The evidence in the Edson Case ( supra), I think, was much stronger in favor of a secret trust than in the present case. It does not appear who drew Mr. Crandall's will. He did not know when he executed it whether or not its trust provisions would be obnoxious to the statute because that would depend upon whether or not his wife survived him. He lived ten years after its execution. Mr. Brown, one of the trustees and one of the persons named in the 10th paragraph, is an attorney at law and drew the first codicil about a year after the execution of the will. The contents of the codicil have no bearing on this question. He had in his possession at that time the will and was familiar with its contents and either at that time or at some other time Mr. Crandall asked him if he knew of any way in which the provisions of the will could be improved. That is all the evidence there is tending to establish a secret trust. Mr. Brown testified that there was no conversation about the 10th paragraph of the will nor as to what should be done with the property provided it came to him and the other trustees as individuals and that at no time was he given instructions what he should do with it under those circumstances.

On such evidence the trial justice has resolved all inferences in favor of the respondents and has found as a matter of fact that there was no understanding express or implied between Mr. Crandall and any of the individuals named in the 10th paragraph that they would devote to the trust purposes of the will any of the property if it should come to them individually and that "no wish, intention or expectation which said Henry Crandall may have entertained with respect to the ultimate use or disposition of any property which the devisees named in said `Tenth' paragraph might become entitled to receive thereunder was ever communicated by him to said devisees or any of them, except as such wish, intention or expectation appears on the face of said will, and came to the knowledge of the said devisees or one of them by an inspection thereof and not otherwise." It cannot be said that these findings are against the weight of evidence, and if they stand, as I think they must, they are conclusive against the appellants. The difficulty with the plaintiff's case is that there is no evidence of any instructions by the testator to the persons named in the 10th paragraph that they were to use the property for the purposes of the trust provided it came to them individually, nor of any communication passing between him and them on that subject.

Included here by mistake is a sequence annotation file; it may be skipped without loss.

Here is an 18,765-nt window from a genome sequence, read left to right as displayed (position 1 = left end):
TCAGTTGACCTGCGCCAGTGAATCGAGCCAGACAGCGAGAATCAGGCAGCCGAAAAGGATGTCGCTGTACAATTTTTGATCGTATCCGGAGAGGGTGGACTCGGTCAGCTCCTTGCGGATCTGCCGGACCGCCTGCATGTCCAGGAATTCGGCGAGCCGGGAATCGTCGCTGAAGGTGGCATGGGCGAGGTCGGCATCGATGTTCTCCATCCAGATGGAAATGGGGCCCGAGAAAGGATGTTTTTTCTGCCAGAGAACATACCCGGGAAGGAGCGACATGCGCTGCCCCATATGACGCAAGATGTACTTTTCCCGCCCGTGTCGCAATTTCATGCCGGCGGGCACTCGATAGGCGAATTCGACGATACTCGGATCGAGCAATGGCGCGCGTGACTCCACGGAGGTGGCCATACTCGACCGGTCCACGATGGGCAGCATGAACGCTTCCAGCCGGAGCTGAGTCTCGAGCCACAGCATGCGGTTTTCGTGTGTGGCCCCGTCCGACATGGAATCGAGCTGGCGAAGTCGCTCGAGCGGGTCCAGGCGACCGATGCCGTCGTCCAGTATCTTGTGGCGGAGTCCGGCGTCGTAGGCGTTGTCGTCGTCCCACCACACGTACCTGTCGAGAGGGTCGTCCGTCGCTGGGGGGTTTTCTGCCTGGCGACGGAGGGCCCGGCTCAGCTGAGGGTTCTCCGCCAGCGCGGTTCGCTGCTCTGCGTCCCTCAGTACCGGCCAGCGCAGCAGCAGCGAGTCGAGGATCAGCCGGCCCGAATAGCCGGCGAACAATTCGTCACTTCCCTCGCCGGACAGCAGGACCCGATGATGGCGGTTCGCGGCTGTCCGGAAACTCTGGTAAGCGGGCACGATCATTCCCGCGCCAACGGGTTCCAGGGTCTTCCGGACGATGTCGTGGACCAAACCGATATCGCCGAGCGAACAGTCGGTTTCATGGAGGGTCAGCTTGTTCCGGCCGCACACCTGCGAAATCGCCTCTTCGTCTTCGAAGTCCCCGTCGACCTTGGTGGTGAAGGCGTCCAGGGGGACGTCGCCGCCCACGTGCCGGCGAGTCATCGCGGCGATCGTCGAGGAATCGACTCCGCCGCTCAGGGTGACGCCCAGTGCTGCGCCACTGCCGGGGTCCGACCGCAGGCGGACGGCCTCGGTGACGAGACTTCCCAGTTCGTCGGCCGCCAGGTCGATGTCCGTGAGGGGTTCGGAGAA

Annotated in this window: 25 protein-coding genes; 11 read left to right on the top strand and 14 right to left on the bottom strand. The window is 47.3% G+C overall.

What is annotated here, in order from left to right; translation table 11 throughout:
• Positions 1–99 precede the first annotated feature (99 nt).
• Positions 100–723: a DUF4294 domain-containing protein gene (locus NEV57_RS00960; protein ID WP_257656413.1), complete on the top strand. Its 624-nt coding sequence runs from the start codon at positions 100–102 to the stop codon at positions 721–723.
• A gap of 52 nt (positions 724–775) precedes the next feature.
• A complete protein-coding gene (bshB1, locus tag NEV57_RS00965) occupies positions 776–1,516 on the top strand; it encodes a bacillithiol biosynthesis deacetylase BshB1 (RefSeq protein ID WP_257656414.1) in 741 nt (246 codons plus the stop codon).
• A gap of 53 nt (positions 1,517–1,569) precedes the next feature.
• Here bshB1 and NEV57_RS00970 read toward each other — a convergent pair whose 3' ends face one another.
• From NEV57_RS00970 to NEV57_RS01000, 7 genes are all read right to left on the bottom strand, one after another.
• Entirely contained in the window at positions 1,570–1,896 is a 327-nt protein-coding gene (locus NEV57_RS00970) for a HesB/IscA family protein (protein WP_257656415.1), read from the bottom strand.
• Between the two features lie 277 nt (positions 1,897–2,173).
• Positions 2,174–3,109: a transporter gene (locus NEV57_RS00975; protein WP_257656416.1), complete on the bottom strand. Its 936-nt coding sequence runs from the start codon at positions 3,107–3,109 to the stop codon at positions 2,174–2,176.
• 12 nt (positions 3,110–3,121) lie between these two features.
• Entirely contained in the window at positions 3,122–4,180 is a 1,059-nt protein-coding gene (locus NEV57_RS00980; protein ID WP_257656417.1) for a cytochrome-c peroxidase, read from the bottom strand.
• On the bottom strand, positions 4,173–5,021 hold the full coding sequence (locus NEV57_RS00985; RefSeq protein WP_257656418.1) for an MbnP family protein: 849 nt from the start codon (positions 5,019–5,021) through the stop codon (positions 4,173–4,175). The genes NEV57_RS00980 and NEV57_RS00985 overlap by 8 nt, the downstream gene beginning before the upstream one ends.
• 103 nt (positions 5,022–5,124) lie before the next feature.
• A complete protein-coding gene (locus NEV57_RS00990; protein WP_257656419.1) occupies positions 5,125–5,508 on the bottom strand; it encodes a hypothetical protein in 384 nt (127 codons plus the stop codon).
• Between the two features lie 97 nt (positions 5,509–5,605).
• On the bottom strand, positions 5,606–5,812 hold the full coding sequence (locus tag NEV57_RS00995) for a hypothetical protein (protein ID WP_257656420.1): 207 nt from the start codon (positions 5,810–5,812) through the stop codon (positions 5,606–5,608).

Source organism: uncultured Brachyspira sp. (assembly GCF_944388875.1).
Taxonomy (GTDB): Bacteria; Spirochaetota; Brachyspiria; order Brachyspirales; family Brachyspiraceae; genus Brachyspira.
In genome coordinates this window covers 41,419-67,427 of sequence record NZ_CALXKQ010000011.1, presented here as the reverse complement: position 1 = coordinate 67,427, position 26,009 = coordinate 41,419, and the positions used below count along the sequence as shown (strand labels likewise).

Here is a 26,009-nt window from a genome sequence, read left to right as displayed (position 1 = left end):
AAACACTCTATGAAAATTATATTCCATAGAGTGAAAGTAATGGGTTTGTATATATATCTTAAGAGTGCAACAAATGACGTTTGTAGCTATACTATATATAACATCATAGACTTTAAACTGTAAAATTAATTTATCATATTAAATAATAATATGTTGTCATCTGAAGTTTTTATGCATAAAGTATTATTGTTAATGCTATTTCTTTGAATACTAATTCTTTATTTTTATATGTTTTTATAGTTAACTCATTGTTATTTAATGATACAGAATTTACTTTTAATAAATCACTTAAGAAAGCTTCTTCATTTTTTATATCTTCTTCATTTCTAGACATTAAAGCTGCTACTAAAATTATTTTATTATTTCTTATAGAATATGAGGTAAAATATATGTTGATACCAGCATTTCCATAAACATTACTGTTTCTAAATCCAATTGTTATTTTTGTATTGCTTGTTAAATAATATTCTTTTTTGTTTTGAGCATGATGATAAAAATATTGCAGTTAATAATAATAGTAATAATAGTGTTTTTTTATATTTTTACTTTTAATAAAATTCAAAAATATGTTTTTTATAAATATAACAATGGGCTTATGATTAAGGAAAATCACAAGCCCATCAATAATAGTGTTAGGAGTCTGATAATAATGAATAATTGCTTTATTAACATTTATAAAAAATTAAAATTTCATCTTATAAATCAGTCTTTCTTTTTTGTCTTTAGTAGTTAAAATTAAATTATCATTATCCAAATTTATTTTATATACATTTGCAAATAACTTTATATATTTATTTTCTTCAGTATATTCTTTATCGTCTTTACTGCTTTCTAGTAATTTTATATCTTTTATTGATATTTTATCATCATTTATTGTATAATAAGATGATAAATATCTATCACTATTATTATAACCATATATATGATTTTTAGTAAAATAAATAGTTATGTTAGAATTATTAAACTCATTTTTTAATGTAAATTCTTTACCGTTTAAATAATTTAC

The cases of Matter of O'Hara ( 95 N.Y. 403), much relied on by the appellants, and Amherst College v. Ritch ( 151 N.Y. 282) are clearly distinguishable from the present case. In both of those cases letters of instruction or written memoranda were delivered simultaneously with the wills creating duties and obligations inconsistent with the absolute ownership of the legacies created by the wills.

The fact that the beneficiaries of the 10th paragraph of the will are made joint tenants rather than tenants in common is of no significance except as it may indicate more clearly a wish or desire on the part of the testator to have them devote his property to the purposes of the trust. It may be that by creating a joint tenancy the testator thought he was facilitating somewhat the accomplishment of his hopes and in connection with other facts that fact might be a circumstance of some strength. But it is impossible to deduce from that circumstance alone the existence of an agreement not to treat the 10th paragraph of the will as an absolute disposition of property.

The judgment should be affirmed, with costs.

Judgment unanimously affirmed, with costs.